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EnglishEdit

 
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Brazilian ex-president Lula da Silva wearing a poncho

EtymologyEdit

Borrowed from Spanish poncho, from Quechua punchu. In sense “rubber rain poncho”, attested 1845, used for non-South American garments in the United States and England from 1850s, popularized by US Western expeditions and military from 1850s, particularly after World War II (1940s).

PronunciationEdit

  • (UK) IPA(key): /ˈpɒn.tʃəʊ/
  • (US) IPA(key): /ˈpɑn.tʃoʊ/
  • (file)
  • Rhymes: -ɒntʃəʊ

NounEdit

poncho (plural ponchos or ponchoes)

  1. A simple garment, made from a rectangle of cloth, with a slit in the middle for the head.
    • 1975, Margery Turner Fisher, Who's Who in Children's Books, page 203
      Garibaldi, with his cowboy's poncho, red shirt and the black ostrich feathers in his wide hat []
    • 2011, Bruce N. Anderson, Wingtips Under a Bolivian Poncho, page 130
      It was a gringo in a poncho. It was not really accurate to his suits worn today, but Julia would understand the symbolism that he was adapting to the culture and expectations while far away from home.
  2. A similar waterproof garment, today typically of rubber with a hood.
    • 1845, William Jameson, “Botanical Excursion to Salinas, an Indian Village on Chimborazo”, The London Journal of Botany, Volume 4, p. 382:
      [] spreading over my bedding an indian-rubber poncho to exclude the rain.
    • 1850, Romance of Modern Travel, p. 43:
      I [] took my seat between Juan and Ambrosio, protected from the rain by an India-rubber poncho.
    • 1857, Solomon Nunes Carvalho, Incidents of Travel and Adventure in the Far West, p. 48 (1857), p. 48 (1858):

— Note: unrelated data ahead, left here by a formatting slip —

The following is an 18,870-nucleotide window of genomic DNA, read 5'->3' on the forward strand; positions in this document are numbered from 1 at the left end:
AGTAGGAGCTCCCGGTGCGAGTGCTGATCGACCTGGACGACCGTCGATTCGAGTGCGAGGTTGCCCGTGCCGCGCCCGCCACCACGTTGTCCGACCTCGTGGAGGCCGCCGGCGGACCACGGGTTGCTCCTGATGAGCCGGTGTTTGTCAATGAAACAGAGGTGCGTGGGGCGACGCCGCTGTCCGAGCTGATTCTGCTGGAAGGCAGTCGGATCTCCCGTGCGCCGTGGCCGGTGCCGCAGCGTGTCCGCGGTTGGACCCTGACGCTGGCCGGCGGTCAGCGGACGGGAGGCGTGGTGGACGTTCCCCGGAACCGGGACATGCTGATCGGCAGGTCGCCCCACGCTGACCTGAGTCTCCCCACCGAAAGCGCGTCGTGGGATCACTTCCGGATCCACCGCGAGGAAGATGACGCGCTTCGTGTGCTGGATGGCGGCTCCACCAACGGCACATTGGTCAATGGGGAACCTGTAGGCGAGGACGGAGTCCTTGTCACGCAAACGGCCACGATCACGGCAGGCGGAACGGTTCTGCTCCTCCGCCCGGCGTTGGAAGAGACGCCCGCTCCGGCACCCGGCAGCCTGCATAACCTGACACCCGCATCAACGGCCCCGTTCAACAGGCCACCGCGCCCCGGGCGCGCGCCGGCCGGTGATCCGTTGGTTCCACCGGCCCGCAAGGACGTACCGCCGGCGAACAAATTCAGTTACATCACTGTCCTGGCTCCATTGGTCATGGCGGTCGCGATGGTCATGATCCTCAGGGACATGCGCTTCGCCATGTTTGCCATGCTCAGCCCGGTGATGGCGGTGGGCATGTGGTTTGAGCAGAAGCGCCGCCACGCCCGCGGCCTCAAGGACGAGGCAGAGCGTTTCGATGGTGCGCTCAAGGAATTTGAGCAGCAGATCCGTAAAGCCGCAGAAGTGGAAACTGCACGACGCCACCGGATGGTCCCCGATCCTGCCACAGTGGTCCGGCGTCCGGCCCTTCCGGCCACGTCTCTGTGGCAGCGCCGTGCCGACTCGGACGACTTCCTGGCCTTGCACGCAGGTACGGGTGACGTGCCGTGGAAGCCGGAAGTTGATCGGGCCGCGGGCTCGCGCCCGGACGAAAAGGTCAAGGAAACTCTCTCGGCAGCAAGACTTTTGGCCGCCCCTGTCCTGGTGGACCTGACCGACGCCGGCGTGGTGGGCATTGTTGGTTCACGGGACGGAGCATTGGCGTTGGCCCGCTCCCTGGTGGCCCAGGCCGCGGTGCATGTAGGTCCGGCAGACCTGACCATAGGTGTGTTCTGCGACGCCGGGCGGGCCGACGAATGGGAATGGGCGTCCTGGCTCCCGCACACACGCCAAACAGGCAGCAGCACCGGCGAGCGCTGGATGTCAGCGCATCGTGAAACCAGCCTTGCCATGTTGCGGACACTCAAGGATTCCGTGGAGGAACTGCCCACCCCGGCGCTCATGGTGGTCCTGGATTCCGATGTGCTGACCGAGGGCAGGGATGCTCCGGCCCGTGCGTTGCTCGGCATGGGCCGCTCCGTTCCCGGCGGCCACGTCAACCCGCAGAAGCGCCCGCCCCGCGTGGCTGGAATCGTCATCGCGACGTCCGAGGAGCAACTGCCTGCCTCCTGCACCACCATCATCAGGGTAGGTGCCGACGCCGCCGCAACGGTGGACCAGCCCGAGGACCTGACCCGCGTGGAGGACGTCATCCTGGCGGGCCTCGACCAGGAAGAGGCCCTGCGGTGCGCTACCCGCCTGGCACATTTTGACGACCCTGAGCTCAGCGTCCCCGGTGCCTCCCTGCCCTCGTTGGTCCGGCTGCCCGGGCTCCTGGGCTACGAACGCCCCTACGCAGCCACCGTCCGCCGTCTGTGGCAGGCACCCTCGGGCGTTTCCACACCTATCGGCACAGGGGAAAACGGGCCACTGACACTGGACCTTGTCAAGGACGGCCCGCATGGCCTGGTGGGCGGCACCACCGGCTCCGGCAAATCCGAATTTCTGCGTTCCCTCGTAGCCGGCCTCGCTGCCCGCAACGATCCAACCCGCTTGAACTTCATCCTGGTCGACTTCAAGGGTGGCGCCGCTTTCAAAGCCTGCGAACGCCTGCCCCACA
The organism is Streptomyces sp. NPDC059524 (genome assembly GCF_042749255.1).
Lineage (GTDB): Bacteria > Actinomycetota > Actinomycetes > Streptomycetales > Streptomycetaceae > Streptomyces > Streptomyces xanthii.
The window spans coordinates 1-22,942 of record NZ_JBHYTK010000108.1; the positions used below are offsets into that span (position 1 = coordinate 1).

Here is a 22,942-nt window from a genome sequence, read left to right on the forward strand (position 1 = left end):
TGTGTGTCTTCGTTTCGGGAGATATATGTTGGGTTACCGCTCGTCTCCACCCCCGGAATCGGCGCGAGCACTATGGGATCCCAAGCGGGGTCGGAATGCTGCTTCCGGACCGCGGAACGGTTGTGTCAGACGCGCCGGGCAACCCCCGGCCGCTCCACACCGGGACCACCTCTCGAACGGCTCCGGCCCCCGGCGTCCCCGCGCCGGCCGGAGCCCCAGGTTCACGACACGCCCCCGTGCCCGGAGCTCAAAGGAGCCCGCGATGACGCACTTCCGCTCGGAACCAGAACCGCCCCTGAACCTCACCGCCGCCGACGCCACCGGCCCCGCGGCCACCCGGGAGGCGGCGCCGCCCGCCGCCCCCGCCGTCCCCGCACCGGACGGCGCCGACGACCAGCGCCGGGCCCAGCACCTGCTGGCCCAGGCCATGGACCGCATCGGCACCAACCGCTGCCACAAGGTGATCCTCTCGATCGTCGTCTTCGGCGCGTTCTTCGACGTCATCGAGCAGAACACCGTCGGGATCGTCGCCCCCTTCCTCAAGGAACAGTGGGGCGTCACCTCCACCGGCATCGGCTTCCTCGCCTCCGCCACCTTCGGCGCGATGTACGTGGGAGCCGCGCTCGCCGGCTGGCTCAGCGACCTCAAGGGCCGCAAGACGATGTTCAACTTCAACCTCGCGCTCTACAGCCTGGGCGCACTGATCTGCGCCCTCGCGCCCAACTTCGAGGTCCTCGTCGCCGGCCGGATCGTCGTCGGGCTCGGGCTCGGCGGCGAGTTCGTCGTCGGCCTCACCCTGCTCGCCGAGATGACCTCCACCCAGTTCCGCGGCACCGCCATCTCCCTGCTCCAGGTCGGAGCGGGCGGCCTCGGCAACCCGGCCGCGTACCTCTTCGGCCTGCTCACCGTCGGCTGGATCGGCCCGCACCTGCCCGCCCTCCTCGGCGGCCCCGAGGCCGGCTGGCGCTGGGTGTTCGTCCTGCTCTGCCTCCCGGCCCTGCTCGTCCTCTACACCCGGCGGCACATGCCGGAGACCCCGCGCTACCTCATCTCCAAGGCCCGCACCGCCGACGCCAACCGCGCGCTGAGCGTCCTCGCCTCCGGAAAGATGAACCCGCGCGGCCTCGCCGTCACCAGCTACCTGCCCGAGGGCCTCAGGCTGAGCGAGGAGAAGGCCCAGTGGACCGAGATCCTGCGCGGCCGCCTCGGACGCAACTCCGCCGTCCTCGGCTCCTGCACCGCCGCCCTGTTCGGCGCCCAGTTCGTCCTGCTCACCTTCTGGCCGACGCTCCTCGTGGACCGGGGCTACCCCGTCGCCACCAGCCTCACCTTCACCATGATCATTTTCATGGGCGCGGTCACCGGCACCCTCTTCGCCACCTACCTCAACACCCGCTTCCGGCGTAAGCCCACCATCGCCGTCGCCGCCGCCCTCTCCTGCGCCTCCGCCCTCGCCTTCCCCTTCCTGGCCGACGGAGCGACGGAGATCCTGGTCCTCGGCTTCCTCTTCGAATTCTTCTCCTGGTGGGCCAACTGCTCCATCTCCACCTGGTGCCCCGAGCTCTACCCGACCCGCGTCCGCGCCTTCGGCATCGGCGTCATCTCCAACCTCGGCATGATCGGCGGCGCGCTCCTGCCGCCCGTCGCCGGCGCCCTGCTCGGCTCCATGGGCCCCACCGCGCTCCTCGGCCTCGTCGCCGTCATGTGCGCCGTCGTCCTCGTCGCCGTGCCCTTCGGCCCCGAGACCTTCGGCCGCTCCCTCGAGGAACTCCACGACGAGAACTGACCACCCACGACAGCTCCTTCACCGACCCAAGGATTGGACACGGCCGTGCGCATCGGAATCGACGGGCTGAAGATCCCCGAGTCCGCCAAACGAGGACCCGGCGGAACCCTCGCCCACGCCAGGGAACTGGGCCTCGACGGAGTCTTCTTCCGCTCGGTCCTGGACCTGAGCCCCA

• I found it necessary while doing guard to cover myself with my India-rubber poncho, to prevent my clothes from becoming saturated with water.
    • 1859, Randolph Barnes Marcy, The Prairie Traveler, p. 39:
      The following list of articles is deemed a sufficient outfit for one man upon a three months’ expedition, viz.: [] 1 gutta percha poncho
    • 1858, “Robbery in a Railway Carriage” (1858 March 29), Edmund Burke ed., Annual Register (collected 1859), March p. 59:
      [] when near the old church in Manchester he was run against by a man whom he supposed to be a drunken man, who was dressed in a poncho overcoat.
    • 1888, William Eleroy Curtis, The capitals of Spanish America, p. 505:
      It is about the size of the rubber poncho used in the United States, []
    • 2001, Michael Rutter, Camping Made Easy, 2nd ed., page 98
      If you have to hike all day in a poncho, your pants will be wet thigh-high before long (never mind how fast you'll get wet if you have to go through wet brush or grass).

TranslationsEdit

Related termsEdit


FrenchEdit

NounEdit

poncho m (plural ponchos)

  1. poncho

JapaneseEdit

RomanizationEdit

poncho

  1. Rōmaji transcription of ポンチョ

KaraoEdit

NounEdit

poncho

  1. money collected for a common purpose

PortugueseEdit

EtymologyEdit

Borrowed from Spanish, from Quechua punchu.

PronunciationEdit

NounEdit

poncho m (plural ponchos)

  1. poncho

SpanishEdit

PronunciationEdit

  • IPA(key): /ˈpont͡ʃo/, [ˈpõnʲt͡ʃo]

Etymology 1Edit

Borrowed from Quechua punchu.

NounEdit

poncho m (plural ponchos)

  1. poncho
See alsoEdit

Etymology 2Edit

See the etymology of the main entry.

VerbEdit

poncho

  1. First-person singular (yo) present indicative form of ponchar.

Further readingEdit